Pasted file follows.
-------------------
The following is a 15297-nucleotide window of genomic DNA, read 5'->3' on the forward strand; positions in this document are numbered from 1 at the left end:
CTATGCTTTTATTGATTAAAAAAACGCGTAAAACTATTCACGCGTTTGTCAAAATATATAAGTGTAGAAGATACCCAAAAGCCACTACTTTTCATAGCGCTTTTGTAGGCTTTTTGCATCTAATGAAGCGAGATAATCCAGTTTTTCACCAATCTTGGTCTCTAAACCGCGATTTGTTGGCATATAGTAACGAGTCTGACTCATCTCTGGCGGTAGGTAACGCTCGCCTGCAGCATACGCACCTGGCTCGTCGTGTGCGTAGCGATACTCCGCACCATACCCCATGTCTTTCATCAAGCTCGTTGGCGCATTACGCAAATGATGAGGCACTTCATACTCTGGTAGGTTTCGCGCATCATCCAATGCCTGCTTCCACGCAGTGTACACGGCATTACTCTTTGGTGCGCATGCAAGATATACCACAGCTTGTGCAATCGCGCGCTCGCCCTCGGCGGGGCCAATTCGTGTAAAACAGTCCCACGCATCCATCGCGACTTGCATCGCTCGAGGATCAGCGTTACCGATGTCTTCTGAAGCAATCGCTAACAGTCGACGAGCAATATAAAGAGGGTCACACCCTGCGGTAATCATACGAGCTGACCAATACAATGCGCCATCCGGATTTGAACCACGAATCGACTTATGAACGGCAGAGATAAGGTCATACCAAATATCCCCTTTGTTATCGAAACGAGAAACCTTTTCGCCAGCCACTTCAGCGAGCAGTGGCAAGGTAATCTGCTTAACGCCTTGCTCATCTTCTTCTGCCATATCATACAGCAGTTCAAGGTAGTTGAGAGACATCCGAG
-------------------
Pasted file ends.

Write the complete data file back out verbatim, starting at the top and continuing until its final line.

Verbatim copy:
The following is a 15297-nucleotide window of genomic DNA, read 5'->3' on the forward strand; positions in this document are numbered from 1 at the left end:
CTATGCTTTTATTGATTAAAAAAACGCGTAAAACTATTCACGCGTTTGTCAAAATATATAAGTGTAGAAGATACCCAAAAGCCACTACTTTTCATAGCGCTTTTGTAGGCTTTTTGCATCTAATGAAGCGAGATAATCCAGTTTTTCACCAATCTTGGTCTCTAAACCGCGATTTGTTGGCATATAGTAACGAGTCTGACTCATCTCTGGCGGTAGGTAACGCTCGCCTGCAGCATACGCACCTGGCTCGTCGTGTGCGTAGCGATACTCCGCACCATACCCCATGTCTTTCATCAAGCTCGTTGGCGCATTACGCAAATGATGAGGCACTTCATACTCTGGTAGGTTTCGCGCATCATCCAATGCCTGCTTCCACGCAGTGTACACGGCATTACTCTTTGGTGCGCATGCAAGATATACCACAGCTTGTGCAATCGCGCGCTCGCCCTCGGCGGGGCCAATTCGTGTAAAACAGTCCCACGCATCCATCGCGACTTGCATCGCTCGAGGATCAGCGTTACCGATGTCTTCTGAAGCAATCGCTAACAGTCGACGAGCAATATAAAGAGGGTCACACCCTGCGGTAATCATACGAGCTGACCAATACAATGCGCCATCCGGATTTGAACCACGAATCGACTTATGAACGGCAGAGATAAGGTCATACCAAATATCCCCTTTGTTATCGAAACGAGAAACCTTTTCGCCAGCCACTTCAGCGAGCAGTGGCAAGGTAATCTGCTTAACGCCTTGCTCATCTTCTTCTGCCATATCATACAGCAGTTCAAGGTAGTTGAGAGACATCCGAG